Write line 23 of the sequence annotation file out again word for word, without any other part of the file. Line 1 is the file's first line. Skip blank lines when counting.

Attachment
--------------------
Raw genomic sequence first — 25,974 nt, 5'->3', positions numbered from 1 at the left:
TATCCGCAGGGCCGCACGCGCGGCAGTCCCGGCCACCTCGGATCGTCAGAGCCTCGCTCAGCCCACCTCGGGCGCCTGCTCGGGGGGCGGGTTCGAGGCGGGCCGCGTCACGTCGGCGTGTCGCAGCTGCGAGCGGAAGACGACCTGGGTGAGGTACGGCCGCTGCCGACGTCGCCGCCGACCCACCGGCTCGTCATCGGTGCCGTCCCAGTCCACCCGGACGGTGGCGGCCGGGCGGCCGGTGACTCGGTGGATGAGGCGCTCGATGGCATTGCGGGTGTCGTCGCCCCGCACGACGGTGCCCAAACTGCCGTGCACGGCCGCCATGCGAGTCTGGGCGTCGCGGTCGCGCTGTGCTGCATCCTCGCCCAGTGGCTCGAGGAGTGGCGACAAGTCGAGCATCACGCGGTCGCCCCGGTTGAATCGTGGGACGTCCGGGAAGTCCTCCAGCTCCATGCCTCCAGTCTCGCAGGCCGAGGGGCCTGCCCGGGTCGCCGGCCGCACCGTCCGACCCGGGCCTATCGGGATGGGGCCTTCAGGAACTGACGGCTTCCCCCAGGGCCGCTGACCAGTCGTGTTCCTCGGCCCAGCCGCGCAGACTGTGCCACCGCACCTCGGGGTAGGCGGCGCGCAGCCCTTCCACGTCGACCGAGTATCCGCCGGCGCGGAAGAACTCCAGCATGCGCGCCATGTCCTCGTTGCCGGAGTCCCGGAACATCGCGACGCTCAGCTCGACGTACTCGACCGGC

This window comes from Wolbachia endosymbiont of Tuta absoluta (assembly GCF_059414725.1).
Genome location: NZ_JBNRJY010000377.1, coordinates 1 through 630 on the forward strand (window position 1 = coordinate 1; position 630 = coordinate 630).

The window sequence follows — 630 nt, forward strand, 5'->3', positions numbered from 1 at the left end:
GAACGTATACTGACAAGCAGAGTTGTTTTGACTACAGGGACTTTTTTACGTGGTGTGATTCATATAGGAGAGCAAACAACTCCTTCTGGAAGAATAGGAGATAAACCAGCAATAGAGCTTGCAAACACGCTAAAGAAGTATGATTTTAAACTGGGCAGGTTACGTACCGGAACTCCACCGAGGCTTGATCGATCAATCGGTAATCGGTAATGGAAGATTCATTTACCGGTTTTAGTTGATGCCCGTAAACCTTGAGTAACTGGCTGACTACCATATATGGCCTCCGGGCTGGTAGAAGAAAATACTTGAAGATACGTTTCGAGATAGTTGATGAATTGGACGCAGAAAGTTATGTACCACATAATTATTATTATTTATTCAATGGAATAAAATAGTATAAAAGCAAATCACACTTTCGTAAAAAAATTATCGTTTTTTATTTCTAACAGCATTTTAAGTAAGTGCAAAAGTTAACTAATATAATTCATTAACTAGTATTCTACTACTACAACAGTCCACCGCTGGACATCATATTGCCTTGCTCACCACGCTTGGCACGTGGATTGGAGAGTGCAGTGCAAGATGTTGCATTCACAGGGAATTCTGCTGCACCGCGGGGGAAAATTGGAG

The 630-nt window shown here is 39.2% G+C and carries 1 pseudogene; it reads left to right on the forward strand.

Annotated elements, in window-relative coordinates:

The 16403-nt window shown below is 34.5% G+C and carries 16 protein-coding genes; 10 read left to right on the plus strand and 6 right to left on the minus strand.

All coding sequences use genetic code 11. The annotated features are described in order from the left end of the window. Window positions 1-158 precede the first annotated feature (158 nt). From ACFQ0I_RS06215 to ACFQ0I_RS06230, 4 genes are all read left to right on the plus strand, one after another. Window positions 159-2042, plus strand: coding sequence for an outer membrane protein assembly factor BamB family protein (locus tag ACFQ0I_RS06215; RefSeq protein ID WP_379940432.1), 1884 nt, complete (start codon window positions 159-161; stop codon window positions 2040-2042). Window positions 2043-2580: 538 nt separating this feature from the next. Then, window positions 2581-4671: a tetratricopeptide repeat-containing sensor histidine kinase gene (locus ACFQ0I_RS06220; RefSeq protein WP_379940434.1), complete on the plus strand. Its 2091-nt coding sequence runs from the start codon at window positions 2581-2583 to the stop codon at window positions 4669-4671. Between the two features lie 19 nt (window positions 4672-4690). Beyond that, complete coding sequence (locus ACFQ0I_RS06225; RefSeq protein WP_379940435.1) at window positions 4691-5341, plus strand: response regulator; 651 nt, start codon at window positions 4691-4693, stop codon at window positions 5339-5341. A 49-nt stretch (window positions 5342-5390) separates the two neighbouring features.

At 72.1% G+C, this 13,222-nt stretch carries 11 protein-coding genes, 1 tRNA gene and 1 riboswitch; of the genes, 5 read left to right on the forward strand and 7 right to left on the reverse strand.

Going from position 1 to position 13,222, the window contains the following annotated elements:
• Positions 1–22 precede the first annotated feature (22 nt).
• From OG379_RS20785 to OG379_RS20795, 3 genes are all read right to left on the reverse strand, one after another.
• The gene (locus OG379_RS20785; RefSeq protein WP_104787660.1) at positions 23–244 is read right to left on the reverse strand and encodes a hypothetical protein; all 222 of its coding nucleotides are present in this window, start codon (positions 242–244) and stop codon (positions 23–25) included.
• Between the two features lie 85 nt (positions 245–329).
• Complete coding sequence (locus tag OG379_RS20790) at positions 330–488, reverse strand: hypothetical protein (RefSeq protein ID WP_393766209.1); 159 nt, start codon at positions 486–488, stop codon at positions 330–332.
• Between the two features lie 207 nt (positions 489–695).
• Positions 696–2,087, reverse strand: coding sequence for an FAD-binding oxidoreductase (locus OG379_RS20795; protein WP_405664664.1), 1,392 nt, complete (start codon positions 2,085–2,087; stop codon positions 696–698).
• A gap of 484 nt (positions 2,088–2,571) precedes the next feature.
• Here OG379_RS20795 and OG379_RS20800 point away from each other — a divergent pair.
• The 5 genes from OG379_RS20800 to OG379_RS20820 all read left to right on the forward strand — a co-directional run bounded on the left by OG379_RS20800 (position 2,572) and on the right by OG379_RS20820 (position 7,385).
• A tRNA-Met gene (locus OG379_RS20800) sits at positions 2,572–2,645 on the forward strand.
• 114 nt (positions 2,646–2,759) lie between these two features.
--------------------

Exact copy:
• A tRNA-Met gene (locus OG379_RS20800) sits at positions 2,572–2,645 on the forward strand.